Finally got a chance to turn something

discussion of the niceties of turning on a bow, bungee or pole lathe.

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Finally got a chance to turn something

Postby Darrell » Sun Sep 29, 2013 3:52 am

I like using the pole lathe, but Life has a habit of getting in the way when I try and do any woodworking stuff. I brought my lathe to the SBFG event last weekend (large International Scout Camp with a war of 1812 re-enactment theme, see http://www.sbfg.ca for details) but the weather did not cooperate. At all. The whole of Saturday it rained, from 1 AM till 8 PM. All the available shelter space was for people, no room for a lathe.

This weekend the weather is perfect! And I have a pile of still-green-but-not-for-long stock to use up. It's some kind of maple. probably what they call a Norway maple around here. I had split and shaved it to roughly round before last weekend's camp. And dragged it a couple hundred kilometers in the vain hope that I could put on my puffy shirt and breeches at camp and play Bodger.

So this morning I set up the lathe in the front yard. The better to frighten the neighbours, eh? I planned on making a pair of tea tables or candle stands. Or, I guess they could be beer or cider tables too, depending on your tastes. My daughter too the pictures with my cell phone, sorry about the poor quality.

Image

Image

Partway through the first table column I was stung by a yellow jacket wasp. Owch! I took some antihistamines and waited for a bit, no reaction beyond a sore finger, so back to work I went. A bit more careful to watch out for those d*mned wasps. I finished the parts for one table before lunch, and went back out in the afternoon to make up the second set. The day warmed up but the tree kept me shaded in the afternoon. A few neighbours stopped to chat and watch me work. Nobody wanted to give it a go, but they seemed quite interested and impressed. The kids all thought it was a catapult. "There's one in every neighbourhood. In mine, I'm him."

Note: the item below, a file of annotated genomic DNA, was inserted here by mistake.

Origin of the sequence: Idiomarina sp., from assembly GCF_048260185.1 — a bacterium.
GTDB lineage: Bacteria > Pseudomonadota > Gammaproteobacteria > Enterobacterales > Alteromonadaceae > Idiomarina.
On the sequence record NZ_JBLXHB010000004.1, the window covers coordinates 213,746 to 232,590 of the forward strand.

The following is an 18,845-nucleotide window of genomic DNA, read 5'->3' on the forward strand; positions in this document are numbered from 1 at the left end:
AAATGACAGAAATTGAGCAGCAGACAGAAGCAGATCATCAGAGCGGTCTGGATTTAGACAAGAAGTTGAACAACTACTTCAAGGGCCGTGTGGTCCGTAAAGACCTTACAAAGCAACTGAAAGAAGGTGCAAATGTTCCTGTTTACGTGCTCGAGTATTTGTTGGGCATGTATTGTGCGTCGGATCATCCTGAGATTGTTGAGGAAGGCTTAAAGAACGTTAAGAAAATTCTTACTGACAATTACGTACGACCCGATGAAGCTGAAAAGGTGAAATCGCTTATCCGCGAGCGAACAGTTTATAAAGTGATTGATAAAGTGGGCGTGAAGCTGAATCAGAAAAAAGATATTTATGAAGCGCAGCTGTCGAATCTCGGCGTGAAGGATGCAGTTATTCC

I took the pieces to the shop this evening and bored the holes and assembled the tables. They ended up 26 inches high. The tops are 12 inches in diameter, the width of the scrap pine I had at hand. Now all I need to do is slather on a couple coats of shellac. I am so very much out of practice, that these awful shapes were all I could coax out of the stock.

Image

One for my wife, one for a friend. And there are enough bits left to make a couple of stools.

Darrell
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Re: Finally got a chance to turn something

Postby Robin Fawcett » Mon Sep 30, 2013 9:30 am

Interesting post Darrell...
I like the turning on the one on the left best but think it could do with getting slimmer toward the top. How do you mount the table top to the column?
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Re: Finally got a chance to turn something

Postby gavin » Mon Sep 30, 2013 12:43 pm

And how did you align the holes for the legs?
I struggle with such compound alignment problems, so I bought Paul Hayden's cunning boring machine and have only just got it set up in a chassis. He'd demonstrated this at BB2013. Pix here.
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Re: Finally got a chance to turn something

Postby Darrell » Mon Sep 30, 2013 10:50 pm

Hi Robin,

Yes, my turnings are woefully inadequate, but I console myself that this was practice, and I will get better. I might put the things back on the lathe if I get a nice day next weekend, sharpen my tools, and then sharpen my skills.

The table top has a support block screwed to it, and the block has a 1 inch diameter hole bored through it. The column has a 1 inch diameter tenon turned on the end to fit the block. Some glue would complete the assembly, but it's all just jammed together for now. As I said, I may take another shot at the turning.

Gavin, the holes were bored with a brace and bit. I held the work in a vise and used a bevel gauge to set the angle. I think it's about 12 degrees. I used a set of dividers to step off the locations of the holes. Set dividers to approx size, step around the column 6 times, adjust the dividers until the six steps meet back at the same point. Then you drill at every second point. Marking them before starting to drill is a really good idea too. DAMHIKT.

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